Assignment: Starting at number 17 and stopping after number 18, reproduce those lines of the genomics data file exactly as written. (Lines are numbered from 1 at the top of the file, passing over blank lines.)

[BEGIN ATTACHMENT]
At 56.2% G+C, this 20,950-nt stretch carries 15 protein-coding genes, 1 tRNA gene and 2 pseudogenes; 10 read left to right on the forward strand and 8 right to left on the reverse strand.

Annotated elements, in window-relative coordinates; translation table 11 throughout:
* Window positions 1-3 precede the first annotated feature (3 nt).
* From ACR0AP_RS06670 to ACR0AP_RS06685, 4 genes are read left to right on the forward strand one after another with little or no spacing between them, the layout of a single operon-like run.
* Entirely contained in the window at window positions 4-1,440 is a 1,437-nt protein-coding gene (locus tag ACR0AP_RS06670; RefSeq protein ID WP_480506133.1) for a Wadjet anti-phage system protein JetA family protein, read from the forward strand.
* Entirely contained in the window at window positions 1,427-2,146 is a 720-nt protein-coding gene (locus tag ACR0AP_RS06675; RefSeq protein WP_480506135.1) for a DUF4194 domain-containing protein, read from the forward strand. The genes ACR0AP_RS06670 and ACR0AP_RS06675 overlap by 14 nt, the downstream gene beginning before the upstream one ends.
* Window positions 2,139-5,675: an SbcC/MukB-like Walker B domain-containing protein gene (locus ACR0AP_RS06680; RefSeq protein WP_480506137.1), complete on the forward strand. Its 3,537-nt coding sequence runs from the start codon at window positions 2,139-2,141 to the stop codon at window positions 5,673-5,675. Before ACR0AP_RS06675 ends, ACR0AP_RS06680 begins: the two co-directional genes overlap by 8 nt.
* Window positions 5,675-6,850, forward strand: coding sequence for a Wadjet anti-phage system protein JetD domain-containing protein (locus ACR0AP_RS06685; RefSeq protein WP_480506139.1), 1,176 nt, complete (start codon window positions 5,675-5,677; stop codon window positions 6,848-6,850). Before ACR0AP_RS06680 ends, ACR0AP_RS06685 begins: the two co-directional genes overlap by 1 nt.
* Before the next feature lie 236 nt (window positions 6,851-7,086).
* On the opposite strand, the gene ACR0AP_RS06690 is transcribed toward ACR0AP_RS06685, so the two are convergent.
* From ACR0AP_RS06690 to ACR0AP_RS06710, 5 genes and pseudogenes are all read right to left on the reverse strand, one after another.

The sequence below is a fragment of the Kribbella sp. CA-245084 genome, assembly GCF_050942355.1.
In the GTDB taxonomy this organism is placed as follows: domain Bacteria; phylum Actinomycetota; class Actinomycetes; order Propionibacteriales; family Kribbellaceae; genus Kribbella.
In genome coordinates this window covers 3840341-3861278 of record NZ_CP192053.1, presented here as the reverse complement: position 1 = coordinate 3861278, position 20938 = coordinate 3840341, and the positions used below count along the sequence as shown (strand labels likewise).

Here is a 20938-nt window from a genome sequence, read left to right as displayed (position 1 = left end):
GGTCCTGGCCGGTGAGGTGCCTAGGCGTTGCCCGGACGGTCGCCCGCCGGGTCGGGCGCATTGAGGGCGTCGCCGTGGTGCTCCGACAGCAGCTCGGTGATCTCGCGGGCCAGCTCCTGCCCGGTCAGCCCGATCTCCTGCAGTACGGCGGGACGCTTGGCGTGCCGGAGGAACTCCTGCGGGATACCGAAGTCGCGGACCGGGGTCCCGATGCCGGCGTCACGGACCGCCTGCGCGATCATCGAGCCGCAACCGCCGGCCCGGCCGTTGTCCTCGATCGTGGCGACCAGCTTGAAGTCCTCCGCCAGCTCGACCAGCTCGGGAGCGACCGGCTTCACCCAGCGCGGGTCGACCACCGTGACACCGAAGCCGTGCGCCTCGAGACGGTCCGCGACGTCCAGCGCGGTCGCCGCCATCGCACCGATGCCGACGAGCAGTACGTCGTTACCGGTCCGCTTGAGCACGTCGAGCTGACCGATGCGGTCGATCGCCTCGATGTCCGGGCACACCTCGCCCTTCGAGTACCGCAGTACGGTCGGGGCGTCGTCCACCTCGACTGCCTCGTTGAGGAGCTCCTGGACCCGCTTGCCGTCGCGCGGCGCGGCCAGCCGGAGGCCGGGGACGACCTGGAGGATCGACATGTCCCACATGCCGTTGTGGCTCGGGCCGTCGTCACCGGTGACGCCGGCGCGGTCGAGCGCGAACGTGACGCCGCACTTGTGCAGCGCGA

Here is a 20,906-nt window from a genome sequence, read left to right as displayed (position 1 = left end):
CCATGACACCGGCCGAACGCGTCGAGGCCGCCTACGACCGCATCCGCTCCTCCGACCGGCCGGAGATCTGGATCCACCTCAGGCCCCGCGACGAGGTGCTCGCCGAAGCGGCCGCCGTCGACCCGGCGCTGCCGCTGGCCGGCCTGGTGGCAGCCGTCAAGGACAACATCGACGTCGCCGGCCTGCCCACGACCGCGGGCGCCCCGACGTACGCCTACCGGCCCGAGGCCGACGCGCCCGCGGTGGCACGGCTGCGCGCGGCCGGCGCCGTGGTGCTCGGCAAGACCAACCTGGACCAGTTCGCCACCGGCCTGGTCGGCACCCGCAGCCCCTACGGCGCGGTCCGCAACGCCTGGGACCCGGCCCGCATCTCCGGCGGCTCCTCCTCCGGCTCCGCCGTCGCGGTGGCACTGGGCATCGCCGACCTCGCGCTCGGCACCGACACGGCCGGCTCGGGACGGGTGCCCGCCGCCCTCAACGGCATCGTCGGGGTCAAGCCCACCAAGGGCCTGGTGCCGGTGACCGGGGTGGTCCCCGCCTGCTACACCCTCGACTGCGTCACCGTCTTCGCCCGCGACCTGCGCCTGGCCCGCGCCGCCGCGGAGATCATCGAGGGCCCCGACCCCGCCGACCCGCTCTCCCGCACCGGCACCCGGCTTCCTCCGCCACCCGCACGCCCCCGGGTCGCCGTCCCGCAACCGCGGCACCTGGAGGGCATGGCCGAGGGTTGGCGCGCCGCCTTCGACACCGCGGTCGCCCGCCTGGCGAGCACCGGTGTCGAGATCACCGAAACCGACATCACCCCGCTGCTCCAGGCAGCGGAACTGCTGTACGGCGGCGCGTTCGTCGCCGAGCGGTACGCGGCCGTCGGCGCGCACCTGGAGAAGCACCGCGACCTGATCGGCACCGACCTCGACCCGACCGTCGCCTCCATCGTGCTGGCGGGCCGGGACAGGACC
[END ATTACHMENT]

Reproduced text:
Here is a 20,906-nt window from a genome sequence, read left to right as displayed (position 1 = left end):
CCATGACACCGGCCGAACGCGTCGAGGCCGCCTACGACCGCATCCGCTCCTCCGACCGGCCGGAGATCTGGATCCACCTCAGGCCCCGCGACGAGGTGCTCGCCGAAGCGGCCGCCGTCGACCCGGCGCTGCCGCTGGCCGGCCTGGTGGCAGCCGTCAAGGACAACATCGACGTCGCCGGCCTGCCCACGACCGCGGGCGCCCCGACGTACGCCTACCGGCCCGAGGCCGACGCGCCCGCGGTGGCACGGCTGCGCGCGGCCGGCGCCGTGGTGCTCGGCAAGACCAACCTGGACCAGTTCGCCACCGGCCTGGTCGGCACCCGCAGCCCCTACGGCGCGGTCCGCAACGCCTGGGACCCGGCCCGCATCTCCGGCGGCTCCTCCTCCGGCTCCGCCGTCGCGGTGGCACTGGGCATCGCCGACCTCGCGCTCGGCACCGACACGGCCGGCTCGGGACGGGTGCCCGCCGCCCTCAACGGCATCGTCGGGGTCAAGCCCACCAAGGGCCTGGTGCCGGTGACCGGGGTGGTCCCCGCCTGCTACACCCTCGACTGCGTCACCGTCTTCGCCCGCGACCTGCGCCTGGCCCGCGCCGCCGCGGAGATCATCGAGGGCCCCGACCCCGCCGACCCGCTCTCCCGCACCGGCACCCGGCTTCCTCCGCCACCCGCACGCCCCCGGGTCGCCGTCCCGCAACCGCGGCACCTGGAGGGCATGGCCGAGGGTTGGCGCGCCGCCTTCGACACCGCGGTCGCCCGCCTGGCGAGCACCGGTGTCGAGATCACCGAAACCGACATCACCCCGCTGCTCCAGGCAGCGGAACTGCTGTACGGCGGCGCGTTCGTCGCCGAGCGGTACGCGGCCGTCGGCGCGCACCTGGAGAAGCACCGCGACCTGATCGGCACCGACCTCGACCCGACCGTCGCCTCCATCGTGCTGGCGGGCCGGGACAGGACC